WILLMAR, Minn. -- If you’re looking where to find some hunting success this fall, ask Jeff Miller.
“When you spend your career learning all the habitat in the area, you have a pretty good idea what’s happening where,’’ said LeRoy Dahlke while speaking about Miller’s success as a hunter.
Miller will have more time this autumn for hunting and fishing, both of which are his lifelong passions. Miller, 66, retired this past week after a career with the Minnesota Department of Natural Resources wildlife office in the Willmar area that began in 1978. He’d just earned degrees in biology and environmental studies at Mankato State when he took a part time position with the local wildlife office, led at the time by Rob Naplin. A few years later, Miller had a full time position. He never looked back. He turned down other opportunities to stay on the landscape that has always been his home.
“I just never wanted to leave, I guess,” said Miller, who has served as assistant manager. This area’s mix of lakes and wetlands, prairie and woodlands suit him right. “You don’t find that everywhere,’’ he said.
You can enjoy a lot more of it thanks to Miller. Dahlke, who served as manager of the local wildlife office from 1984 until just over six years ago, and Cory Netland, who has led the office since, both know. Miller has been an instrumental player in many of the area’s successful wetland and habitat restorations in the past four decades.
Netland is willing to venture that during Miller’s tenure the acres in wildlife management areas in the three counties managed by the office has doubled or possibly tripled. The office is responsible for Kandiyohi, Meeker and Chippewa counties. Miller worked with landowners, other agencies and organizations such as Pheasants Forever to make new acquisitions possible. At the same time, he had a big role in developing and protecting the habitat they hold.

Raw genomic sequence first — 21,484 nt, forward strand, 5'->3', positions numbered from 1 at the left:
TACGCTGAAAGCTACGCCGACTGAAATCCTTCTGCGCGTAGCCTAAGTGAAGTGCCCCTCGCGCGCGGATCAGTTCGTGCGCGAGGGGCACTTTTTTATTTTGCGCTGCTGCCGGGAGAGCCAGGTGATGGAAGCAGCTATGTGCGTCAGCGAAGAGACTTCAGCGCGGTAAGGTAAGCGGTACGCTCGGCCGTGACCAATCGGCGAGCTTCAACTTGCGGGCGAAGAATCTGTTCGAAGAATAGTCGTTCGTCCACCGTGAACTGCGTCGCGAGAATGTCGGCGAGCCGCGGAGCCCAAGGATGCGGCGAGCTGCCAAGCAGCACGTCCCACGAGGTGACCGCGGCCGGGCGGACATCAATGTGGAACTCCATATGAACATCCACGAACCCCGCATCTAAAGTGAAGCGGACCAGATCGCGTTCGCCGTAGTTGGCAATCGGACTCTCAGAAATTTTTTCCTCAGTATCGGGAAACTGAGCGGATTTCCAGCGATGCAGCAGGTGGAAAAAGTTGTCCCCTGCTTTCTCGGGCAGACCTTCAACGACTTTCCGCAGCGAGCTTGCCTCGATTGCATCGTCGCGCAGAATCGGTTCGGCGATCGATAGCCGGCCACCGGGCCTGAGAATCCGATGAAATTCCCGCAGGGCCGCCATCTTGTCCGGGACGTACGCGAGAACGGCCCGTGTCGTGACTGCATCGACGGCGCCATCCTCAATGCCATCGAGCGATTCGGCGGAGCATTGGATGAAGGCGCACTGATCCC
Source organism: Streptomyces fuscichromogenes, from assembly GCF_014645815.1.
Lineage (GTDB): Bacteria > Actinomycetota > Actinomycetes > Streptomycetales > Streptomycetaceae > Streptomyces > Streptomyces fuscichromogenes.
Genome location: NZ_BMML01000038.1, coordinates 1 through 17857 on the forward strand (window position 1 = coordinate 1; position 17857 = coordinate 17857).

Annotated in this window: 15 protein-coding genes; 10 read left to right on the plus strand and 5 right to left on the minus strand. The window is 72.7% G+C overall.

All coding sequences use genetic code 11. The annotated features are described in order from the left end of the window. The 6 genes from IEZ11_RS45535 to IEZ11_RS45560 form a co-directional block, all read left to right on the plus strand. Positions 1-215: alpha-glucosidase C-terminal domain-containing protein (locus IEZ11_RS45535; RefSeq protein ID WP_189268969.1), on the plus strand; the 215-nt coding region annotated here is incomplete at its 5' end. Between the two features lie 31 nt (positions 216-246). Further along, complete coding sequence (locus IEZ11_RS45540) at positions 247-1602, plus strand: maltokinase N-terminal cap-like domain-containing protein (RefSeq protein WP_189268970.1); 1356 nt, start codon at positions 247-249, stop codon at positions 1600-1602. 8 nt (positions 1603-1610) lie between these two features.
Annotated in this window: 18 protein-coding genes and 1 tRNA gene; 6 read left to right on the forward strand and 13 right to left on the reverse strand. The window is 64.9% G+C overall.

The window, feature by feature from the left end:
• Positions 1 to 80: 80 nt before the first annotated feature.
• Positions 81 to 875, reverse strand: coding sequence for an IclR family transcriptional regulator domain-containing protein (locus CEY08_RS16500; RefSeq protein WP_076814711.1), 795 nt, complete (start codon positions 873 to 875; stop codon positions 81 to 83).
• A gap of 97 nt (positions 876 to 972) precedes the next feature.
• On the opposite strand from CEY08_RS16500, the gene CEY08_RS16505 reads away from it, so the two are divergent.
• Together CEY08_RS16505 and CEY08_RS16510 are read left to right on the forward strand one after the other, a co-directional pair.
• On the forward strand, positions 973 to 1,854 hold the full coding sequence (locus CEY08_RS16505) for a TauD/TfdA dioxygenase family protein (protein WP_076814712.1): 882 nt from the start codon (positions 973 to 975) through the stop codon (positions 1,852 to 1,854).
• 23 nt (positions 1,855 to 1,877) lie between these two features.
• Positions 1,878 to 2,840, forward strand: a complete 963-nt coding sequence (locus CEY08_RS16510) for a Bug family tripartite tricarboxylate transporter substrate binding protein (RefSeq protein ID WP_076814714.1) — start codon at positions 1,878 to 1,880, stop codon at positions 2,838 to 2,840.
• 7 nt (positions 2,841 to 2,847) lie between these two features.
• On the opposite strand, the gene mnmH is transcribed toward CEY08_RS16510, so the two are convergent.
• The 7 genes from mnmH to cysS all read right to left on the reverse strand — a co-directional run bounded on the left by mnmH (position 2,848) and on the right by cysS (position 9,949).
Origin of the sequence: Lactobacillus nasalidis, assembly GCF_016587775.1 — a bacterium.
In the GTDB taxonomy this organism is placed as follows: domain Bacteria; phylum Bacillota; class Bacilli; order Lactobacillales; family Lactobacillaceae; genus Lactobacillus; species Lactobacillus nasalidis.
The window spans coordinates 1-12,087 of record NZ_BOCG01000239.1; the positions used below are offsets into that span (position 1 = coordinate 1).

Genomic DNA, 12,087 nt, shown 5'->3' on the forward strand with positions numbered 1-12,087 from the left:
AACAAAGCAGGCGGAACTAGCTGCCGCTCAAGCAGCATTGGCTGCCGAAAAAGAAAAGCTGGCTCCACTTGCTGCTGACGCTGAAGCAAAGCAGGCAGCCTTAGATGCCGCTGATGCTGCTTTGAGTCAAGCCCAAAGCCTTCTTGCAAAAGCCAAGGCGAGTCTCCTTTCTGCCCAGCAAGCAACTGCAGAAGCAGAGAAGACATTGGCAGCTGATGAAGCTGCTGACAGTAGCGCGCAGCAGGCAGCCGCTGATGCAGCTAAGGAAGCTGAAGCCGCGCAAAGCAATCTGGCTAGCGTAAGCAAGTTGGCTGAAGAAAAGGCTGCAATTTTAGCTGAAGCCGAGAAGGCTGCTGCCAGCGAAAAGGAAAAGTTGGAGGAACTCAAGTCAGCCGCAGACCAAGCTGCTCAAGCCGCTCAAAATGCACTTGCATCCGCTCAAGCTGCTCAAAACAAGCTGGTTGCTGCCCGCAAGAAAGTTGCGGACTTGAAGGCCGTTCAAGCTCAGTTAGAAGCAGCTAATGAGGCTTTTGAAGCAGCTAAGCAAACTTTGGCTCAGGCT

This is especially true for his role in wetland restorations in the area, from the well-known Timber Lake project early in his career to more recent improvements, such as the 100-acre complex of wetlands located roughly half-way between Kandiyohi and Atwater. He often worked in tandem with Steve Erickson, now retired from a career with the U.S. Fish and Wildlife office in Litchfield.
Erickson said Miller had passion for his work, and was always so good about working with others to make projects happen.
Habitat is what it’s all about, according to Miller. Nothing means more to him, he said, than restoring the natural landscape and watching wildlife make it home once again. “Build it and they will come. It works that way,’’ he said.
And work he did, as he came on board during challenging times. Federal policy under U.S. Secretary of Agriculture Earl Butz encouraged fence row-to-fence row farming at the time. It meant habitat was disappearing fast when Miller began his career.